Story URL: http://news.medill.northwestern.edu/chicago/news.aspx?id=94999
Story Retrieval Date: 7/30/2014 2:13:36 PM CST

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Suit up: A breakdown of the Amy Jacobson lawsuit

by Brenna Ehrlich
July 15, 2008


The lawsuit filed last week by former WMAQ-Ch.5 television reporter Amy Jacobson and her husband contains numerous complicated allegations against CBS Broadcasting Inc. and others, who she holds responsible for her loss of livelihood and emotional distress, among other legal claims. A long narrative preceding a list of nine counts is easy enough to parse. But the language of each count contains legal jargon that non-lawyers might find difficult to understand. The Medill News Service enlisted the help of media and libel lawyer David P. Sanders to sort it all out.

Without offering his opinions about the merits of the claims, Sanders explained the legal basis – in English – of each of Jacobson’s claims.

Jacobson was fired last year after a local CBS-owned station aired a video of the reporter wearing a bikini at the home of Craig Stebic, the husband of missing Plainfield woman Lisa Stebic. Jacobson said that she was reporting on the Stebic case at the time. She is suing CBS; president and general manager of CBS-2, Chicago Joseph Ahern; CBS-2 news director, Carol Fowler; CBS-2 reporter, Mike Puccinelli; CBS-2 reporter, Rob Johnson; Northwestern University assistant professor, Michele Weldon; and the Stebic’s neighbor, Tracy Reardon.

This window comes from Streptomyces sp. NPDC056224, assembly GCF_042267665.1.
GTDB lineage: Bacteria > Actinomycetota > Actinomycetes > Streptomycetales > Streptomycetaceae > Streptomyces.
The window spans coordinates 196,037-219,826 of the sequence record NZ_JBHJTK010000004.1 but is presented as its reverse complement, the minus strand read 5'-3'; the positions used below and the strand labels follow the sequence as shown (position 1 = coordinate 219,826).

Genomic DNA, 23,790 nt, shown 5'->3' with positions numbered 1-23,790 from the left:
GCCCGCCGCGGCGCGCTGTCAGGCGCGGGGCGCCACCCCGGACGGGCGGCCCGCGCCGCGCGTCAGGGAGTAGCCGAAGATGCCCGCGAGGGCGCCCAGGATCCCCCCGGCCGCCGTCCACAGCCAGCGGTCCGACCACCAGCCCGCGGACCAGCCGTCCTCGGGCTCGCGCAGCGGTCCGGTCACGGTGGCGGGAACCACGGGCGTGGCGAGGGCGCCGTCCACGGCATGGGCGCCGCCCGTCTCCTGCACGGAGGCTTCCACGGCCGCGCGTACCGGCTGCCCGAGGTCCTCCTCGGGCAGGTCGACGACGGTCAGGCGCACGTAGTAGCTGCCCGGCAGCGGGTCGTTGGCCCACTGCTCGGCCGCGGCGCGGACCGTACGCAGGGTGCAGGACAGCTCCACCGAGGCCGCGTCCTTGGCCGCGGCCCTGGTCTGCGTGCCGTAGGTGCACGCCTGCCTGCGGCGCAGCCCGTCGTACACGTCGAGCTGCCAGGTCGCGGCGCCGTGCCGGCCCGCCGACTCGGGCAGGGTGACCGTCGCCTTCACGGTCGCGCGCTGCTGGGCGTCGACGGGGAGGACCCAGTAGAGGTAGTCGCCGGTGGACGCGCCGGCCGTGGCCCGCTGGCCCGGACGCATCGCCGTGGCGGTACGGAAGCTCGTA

Count I: “Intrusion Upon Seclusion”

The suit alleges that Jacobson and her children, along with Craig Stebic and his family, “had a reasonable expectation of privacy when they were in the Stebic house and backyard.” The suit adds, “the backyard was only visible if one used a telephoto lens to zoom in.”

Sanders: “Intrusion typically relates to the methods by which information is gathered.… It doesn’t matter whether the information is ultimately published, or in what form it’s published or disclosed, because it focuses on the conduct to gather the information, as opposed to how the information is subsequently used…. [The plaintiff argues that what was] happening was not visible to the public without special means.”

Count II: “False Light”

The suit claims that CBS edited the tape in such a way that suggested a sexual relationship between Jacobson and Stebic, “juxtaposing an image of Craig Stebic putting his shirt on with one of Plaintiff Jacobson in her halter top and towel.” It further alleges that Weldon added to this portrayal by “making comments such as, ‘It’s going to make the audience and her colleagues question what else she has done’.”

Sanders: “False light is another of the branches of invasion of privacy and, in this instance, does require…disclosure of the information…. One of the elements of this tort is that the depiction would have to be something that would be highly offensive to a reasonable person…. The plaintiff also has to prove…that the defendant published this material—the allegedly false depiction—with knowledge of its falsity….